From the Pennsylvania Game Commission
-- Because treestand use is such a popular part of deer hunting season, the Pennsylvania Game Commission is offering hunters a free, voluntary online treestand safety course on its website.
To take the course, visit the agency's website at http://www.hunterexam.com/treestandsafety/.
"Treestand safety has evolved as new research and statistics become available," says Keith Snyder, Game Commission Hunter-Trapper Education Division chief. "What were considered to be safe safety practices 10 years ago are simply not considered safe today. By reviewing this 15-minute interactive, narrated treestand safety course, a hunter will learn about the latest Treestand Manufacturers Association's safety standards and guidelines."
Snyder noted that in 2000, the Game Commission incorporated a specific treestand safety segment into its basic Hunter-Trapper Education course, which is required for all first-time license buyers regardless of age, as well as its voluntary Bowhunter education course.
"One of the key messages is the importance of a have and using a full-bodied fall restraint device or harness," Snyder said. "According to the Treestand Manufacturers Association, 82 percent of treestand-related deaths were attributed to the fact that the hunter was not using a fall-restraint devise."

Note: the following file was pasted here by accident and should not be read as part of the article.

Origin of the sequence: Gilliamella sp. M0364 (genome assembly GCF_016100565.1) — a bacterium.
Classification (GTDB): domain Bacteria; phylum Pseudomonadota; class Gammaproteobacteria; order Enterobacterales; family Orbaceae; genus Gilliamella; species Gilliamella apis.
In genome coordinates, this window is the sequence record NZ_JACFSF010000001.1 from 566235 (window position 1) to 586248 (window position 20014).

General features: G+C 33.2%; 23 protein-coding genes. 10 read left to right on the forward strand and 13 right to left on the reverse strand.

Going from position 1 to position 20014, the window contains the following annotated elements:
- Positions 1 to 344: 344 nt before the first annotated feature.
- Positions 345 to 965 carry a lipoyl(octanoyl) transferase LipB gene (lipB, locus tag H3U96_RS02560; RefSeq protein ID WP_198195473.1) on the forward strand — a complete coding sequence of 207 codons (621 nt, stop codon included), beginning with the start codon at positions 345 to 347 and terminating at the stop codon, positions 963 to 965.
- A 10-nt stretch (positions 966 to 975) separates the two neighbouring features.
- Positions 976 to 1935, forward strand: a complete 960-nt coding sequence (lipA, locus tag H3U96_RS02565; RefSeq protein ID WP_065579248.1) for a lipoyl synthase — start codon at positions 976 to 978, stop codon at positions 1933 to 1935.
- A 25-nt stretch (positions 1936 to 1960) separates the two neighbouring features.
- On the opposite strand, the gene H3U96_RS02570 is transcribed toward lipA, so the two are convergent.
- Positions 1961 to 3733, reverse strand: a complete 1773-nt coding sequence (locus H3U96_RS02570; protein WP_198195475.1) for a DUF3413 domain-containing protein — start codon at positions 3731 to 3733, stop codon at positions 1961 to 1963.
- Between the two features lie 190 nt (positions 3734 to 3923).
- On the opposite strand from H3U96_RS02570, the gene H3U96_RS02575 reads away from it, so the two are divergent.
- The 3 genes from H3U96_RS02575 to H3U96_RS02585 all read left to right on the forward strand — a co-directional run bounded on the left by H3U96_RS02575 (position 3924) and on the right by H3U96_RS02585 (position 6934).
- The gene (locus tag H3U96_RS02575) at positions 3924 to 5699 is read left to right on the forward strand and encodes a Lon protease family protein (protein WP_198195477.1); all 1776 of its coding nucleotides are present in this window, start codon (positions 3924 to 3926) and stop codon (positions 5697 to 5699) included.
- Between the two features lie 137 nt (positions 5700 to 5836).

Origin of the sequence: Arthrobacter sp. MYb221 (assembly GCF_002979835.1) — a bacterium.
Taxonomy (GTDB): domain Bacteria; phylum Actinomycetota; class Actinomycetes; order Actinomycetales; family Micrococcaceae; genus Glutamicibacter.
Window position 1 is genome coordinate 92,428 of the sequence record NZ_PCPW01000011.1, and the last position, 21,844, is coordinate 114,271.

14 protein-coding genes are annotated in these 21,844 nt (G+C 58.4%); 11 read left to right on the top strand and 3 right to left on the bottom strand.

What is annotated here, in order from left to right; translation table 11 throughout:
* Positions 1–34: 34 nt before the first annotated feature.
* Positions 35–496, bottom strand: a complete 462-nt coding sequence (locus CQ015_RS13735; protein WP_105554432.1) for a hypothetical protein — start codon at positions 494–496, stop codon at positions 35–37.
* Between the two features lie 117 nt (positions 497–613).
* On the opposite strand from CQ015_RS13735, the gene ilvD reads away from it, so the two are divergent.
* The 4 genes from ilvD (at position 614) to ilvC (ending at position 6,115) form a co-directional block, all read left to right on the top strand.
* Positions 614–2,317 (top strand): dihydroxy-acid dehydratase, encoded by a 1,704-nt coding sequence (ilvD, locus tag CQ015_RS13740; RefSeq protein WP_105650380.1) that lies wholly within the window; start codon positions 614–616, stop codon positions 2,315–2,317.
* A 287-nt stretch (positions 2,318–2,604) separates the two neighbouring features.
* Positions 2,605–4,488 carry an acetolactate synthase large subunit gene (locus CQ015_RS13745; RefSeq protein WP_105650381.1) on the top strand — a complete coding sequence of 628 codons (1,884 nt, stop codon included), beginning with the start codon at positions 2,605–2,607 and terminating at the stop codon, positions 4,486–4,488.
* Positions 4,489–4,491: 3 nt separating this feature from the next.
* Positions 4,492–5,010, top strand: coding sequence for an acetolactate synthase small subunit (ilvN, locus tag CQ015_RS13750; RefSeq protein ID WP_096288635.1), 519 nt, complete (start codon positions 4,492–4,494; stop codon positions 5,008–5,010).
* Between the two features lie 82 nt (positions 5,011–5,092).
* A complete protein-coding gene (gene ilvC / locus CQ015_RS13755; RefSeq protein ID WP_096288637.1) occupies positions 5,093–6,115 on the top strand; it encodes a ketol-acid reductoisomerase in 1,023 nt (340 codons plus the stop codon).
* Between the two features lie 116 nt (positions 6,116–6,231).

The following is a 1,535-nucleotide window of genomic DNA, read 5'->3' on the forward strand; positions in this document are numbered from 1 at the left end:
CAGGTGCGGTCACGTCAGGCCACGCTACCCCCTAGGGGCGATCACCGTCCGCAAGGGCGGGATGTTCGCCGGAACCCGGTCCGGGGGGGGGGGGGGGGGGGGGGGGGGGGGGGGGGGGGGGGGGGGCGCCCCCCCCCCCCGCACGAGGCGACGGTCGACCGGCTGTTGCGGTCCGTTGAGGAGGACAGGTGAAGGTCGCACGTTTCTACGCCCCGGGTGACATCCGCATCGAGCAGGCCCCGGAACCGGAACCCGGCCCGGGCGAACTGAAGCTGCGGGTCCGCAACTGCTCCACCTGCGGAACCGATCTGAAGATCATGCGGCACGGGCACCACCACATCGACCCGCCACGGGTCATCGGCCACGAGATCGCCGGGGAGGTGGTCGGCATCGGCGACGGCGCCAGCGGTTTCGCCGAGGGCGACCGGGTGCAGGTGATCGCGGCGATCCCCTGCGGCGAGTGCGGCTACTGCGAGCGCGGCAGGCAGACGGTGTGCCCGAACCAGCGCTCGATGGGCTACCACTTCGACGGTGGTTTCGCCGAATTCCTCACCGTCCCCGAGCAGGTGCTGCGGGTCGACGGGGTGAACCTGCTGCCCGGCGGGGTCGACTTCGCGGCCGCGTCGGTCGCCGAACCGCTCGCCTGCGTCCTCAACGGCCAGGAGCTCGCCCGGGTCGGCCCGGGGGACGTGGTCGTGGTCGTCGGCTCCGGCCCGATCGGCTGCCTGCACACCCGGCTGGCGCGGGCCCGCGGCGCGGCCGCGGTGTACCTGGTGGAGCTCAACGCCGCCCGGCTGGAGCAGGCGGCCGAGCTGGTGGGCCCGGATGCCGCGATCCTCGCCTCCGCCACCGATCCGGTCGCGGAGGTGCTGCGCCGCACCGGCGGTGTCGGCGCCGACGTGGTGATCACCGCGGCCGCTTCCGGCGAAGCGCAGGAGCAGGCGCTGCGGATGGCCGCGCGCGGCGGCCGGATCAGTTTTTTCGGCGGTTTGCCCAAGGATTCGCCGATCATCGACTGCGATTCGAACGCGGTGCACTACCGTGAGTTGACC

Other treestand safety messages include:
. Avoid permanent stands; they weaken with age, damage trees and are eyesores.
* Use stands certified by the Treestand Manufacturers Association (TMA). They are commercially designed and tested to meet high standards.
* Read and follow manufacture's guidelines. Practice with stands before hunting.
* Inspect all stands and climbing equipment before each use.
* Select only suitable trees. Avoid dead trees or those with loose bark.
* Use a fall-restraint device, preferably a full-body harness, any time your feet leave the ground. This includes climbing up and down the tree. Choose a harness that will keep you upright and will not restrict your breathing.
* Make sure there is no slack in the fall-restraint tether when you are in a sitting position.
* Maintain three points of contact - at least two feet and one hand, or two hands and one foot - with the climbing system, ladder or tree at all times while climbing. And remember to use a fall restraint system, preferably a full-body harness, anytime your feet leave the ground.
* Use a haul line to pull up gear. If hunting with a firearm, make sure it is unloaded and the muzzle is covered! Never attach the line near the trigger or trigger guard.
* Use 3 persons to set-up any ladder-type treestand.
* In the event of a fall, be prepared to help yourself. Have someone contact authorities if you don't return at an established time.